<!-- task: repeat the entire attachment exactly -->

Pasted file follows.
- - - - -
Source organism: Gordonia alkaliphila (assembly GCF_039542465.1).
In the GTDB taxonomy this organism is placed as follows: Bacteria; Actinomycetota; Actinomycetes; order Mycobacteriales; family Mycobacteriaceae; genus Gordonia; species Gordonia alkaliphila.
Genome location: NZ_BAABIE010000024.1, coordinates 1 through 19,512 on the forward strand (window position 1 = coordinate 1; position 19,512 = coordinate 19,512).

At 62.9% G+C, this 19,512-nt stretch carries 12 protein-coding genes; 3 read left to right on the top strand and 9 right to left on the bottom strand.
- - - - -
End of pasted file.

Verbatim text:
Source organism: Gordonia alkaliphila (assembly GCF_039542465.1).
In the GTDB taxonomy this organism is placed as follows: Bacteria; Actinomycetota; Actinomycetes; order Mycobacteriales; family Mycobacteriaceae; genus Gordonia; species Gordonia alkaliphila.
Genome location: NZ_BAABIE010000024.1, coordinates 1 through 19,512 on the forward strand (window position 1 = coordinate 1; position 19,512 = coordinate 19,512).

At 62.9% G+C, this 19,512-nt stretch carries 12 protein-coding genes; 3 read left to right on the top strand and 9 right to left on the bottom strand.